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About the Author: Ms. Bhumi Agarwal Final Year Student, B.B.A. LL.B, New Law College, BVP, Pune


In the above-mentioned case, the judgment was pronounced in the Delhi High Court by Hon'ble Ms Justice Jyoti Singh. The case defines the scope of judicial intervention by way of grant of interim reliefs by the court prescribed under Section 9 of the Arbitration and Conciliation Act, 1996 (hereinafter, Arbitration Act). The case also discussed the concept of emergency arbitration, which has not gained much footing in the Indian legislation but is recommended in the 246th Report of the Law Commission of India and the Srikrishna Committee Report. The concept of emergency arbitration gained prominence in various parts of the world because it seeks to provide urgent interim measures to prevent any party from facing any irreparable damages.

In this article, the author focuses on the need for legislative clarity required in Section 9 of the Arbitration Act and the recognition of emergency arbitration.

Factual Background of The Case

The Applicant was the controlling shareholder in the Joint Venture with a Japanese company with 30.3% of the shareholding. The Respondent, U-Shin, held 26% of shares and 43.7% were publicly held. The Respondent declared incorporation into the business plan with some of its affiliates in Japan which triggered the takeover code for India's securities and exchange Board. The Respondent consequently was obligated to make an open bid to buy shares owned by the joint venture which were publicly held. The Applicant thought that this would take away the status of the Applicant as the controlling shareholder in the joint venture and The Applicant claimed that such transactions constituted an infringement pre-emption, transfer and assignment provisions of the Joint Venture Agreement (JVA) and the agreement on licensing and technical assistance between both the parties.

The Respondent after realizing that such the disagreement cannot be settled amicably, the Applicant invoked provisions relating to emergency arbitrators under the Japan Commercial Arbitration Association's Commercial Arbitration Rules (JCAA Rules). The emergency arbitrator refused to provide any interim relief to the Applicant along with the justification of the same. The interim relief sought by the Applicant was that to restrain the Respondent from taking any action under the takeover code or exercising its rights in respect of any shares acquired through the open offer, or instead, a compulsory injunction specifying that such acquired shares be transferred to the Applicant.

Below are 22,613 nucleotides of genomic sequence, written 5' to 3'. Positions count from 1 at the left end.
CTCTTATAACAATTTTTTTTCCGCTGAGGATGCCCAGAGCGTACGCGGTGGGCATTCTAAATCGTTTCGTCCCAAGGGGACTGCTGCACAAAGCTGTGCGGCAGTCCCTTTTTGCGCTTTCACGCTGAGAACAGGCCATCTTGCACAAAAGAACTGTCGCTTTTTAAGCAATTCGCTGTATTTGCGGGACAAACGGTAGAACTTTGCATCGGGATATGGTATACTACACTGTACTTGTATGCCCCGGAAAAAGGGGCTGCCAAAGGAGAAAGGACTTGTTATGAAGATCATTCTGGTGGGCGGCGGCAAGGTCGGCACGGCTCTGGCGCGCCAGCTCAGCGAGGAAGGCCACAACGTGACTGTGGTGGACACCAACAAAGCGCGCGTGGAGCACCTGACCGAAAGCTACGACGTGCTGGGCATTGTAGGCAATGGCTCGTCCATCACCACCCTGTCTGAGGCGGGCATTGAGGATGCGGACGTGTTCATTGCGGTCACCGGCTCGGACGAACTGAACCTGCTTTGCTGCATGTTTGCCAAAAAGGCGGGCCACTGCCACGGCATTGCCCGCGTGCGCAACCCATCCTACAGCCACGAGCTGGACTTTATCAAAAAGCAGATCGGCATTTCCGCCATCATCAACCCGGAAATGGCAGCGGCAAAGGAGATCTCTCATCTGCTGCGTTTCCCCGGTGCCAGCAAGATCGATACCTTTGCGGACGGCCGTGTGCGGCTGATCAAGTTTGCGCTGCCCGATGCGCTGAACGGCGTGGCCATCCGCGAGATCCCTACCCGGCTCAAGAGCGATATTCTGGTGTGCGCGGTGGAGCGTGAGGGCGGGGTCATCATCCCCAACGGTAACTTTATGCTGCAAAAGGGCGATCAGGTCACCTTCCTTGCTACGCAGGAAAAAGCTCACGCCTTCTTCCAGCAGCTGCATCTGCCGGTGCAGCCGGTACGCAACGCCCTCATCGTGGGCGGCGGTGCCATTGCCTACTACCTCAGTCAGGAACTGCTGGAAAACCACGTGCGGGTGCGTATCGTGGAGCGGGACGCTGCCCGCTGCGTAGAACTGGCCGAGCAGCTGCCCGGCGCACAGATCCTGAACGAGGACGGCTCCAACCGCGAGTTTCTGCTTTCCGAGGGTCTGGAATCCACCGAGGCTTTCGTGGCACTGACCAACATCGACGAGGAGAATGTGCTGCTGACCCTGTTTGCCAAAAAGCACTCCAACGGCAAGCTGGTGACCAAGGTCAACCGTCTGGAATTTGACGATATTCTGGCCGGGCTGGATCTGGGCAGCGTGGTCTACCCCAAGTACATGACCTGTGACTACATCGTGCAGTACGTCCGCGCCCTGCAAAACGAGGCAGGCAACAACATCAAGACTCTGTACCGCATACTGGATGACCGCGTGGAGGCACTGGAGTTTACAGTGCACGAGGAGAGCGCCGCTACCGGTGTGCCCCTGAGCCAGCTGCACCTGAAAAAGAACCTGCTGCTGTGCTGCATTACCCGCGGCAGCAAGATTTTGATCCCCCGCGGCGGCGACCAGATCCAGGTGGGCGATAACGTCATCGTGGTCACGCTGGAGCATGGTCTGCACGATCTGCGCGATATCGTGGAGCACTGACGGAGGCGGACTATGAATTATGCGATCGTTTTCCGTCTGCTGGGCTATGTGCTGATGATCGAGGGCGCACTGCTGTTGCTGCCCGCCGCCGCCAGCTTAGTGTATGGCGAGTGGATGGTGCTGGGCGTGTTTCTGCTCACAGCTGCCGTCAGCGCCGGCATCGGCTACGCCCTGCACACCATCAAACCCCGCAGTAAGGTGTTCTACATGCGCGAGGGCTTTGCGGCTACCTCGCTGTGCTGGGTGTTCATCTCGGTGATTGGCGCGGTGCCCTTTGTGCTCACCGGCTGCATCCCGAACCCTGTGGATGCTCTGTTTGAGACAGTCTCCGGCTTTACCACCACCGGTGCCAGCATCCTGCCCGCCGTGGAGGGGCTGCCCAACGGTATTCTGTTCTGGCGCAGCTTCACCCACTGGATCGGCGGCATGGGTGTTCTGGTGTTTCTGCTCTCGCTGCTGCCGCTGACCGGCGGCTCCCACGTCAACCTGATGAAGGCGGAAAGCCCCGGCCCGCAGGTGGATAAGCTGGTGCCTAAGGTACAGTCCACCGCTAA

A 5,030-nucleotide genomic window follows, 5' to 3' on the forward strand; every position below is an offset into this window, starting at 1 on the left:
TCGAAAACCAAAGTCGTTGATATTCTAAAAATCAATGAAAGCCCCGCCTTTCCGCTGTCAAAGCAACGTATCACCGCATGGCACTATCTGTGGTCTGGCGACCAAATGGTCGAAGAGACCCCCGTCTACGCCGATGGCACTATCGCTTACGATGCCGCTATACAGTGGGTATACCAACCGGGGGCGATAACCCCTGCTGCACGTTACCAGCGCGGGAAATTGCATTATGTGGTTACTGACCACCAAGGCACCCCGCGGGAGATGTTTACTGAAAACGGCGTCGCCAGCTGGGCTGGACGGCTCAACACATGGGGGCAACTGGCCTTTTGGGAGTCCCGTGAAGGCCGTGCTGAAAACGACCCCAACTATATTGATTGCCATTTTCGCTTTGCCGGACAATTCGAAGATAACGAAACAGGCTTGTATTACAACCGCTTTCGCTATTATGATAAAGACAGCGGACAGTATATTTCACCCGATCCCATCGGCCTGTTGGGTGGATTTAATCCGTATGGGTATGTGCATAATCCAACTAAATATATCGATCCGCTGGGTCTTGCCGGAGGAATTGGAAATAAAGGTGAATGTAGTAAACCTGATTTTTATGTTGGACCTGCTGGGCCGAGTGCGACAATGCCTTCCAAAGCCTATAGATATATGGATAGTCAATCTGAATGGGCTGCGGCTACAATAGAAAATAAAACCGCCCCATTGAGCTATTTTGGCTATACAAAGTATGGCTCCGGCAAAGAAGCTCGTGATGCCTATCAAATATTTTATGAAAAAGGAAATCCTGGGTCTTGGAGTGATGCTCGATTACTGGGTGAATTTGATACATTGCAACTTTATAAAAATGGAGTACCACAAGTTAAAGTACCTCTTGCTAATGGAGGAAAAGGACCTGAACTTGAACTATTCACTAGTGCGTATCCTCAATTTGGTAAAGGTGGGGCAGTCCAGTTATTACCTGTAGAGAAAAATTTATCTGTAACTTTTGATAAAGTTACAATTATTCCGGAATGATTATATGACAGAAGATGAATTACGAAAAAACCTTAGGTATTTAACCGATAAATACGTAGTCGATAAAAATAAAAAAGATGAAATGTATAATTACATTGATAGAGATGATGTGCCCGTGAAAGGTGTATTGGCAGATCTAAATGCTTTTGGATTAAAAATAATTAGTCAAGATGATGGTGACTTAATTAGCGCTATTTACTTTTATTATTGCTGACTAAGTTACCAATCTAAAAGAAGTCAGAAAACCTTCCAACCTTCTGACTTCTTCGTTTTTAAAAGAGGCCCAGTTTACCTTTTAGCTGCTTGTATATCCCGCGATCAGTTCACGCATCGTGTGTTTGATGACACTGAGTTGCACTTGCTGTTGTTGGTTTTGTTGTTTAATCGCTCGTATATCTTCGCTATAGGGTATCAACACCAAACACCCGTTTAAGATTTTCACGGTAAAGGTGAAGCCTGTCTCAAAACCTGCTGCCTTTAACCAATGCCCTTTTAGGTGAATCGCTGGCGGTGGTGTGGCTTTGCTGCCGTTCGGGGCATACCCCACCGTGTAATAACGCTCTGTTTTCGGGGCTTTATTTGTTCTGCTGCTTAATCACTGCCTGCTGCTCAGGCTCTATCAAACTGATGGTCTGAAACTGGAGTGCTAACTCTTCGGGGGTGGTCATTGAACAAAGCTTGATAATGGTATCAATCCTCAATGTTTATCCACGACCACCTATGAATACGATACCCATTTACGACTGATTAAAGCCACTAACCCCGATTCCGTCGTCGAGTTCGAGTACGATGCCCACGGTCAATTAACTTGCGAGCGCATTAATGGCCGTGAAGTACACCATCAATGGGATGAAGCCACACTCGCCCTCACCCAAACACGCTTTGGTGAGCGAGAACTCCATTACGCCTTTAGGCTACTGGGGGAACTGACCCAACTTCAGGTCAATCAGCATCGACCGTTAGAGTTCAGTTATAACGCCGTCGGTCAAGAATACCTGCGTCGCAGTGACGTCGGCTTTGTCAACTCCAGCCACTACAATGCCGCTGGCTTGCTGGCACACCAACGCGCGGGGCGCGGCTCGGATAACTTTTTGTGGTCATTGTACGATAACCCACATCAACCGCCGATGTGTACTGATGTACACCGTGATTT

After that, the Applicant approached the Delhi High Court to seek interim relief under Section 9. The Respondent raised an objection stating that the Applicant must not be allowed to have recourse to other remedies when the first one is already exhausted, applying the doctrine of election. It was further stated by the Respondent that such a petition is not maintainable as there are no circumstantial changes that occurred after the Applicant invoked the emergency arbitration provisions which bars the court from granting interim relief under Section 9.


The court held that the current petition is not maintainable under Section 9 of the arbitration act due to the following reasons:

As per the Joint Venture Agreement between the parties, it is mentioned that the JCAA rules will apply.

· As per Article 77 of the JCAA rules, the power to grant interim relief lies solely with the emergency arbitrator, and therefore the exclusion of Section 9 from the agreement can be established.

· In Raffles's case, the parties were able to seek interim relief because the parties agreed that the SIAC rules would apply and SIAC rules provide for seeking interim relief by national courts which the JCAA rules fail to provide.

· Applying the doctrine of election to this case, the parties have to choose amongst two options and cannot take benefit of both. In this case, the party has utilized its first option through emergency arbitration and therefore, cannot seek a remedy in the court.

· The court cannot sit as a court of appeal under Section 9 as the petition of the appellant mainly emphasizes the flaws made by the emergency arbitrator in not granting relief.


· Absence of legislation pertaining to Emergency Arbitration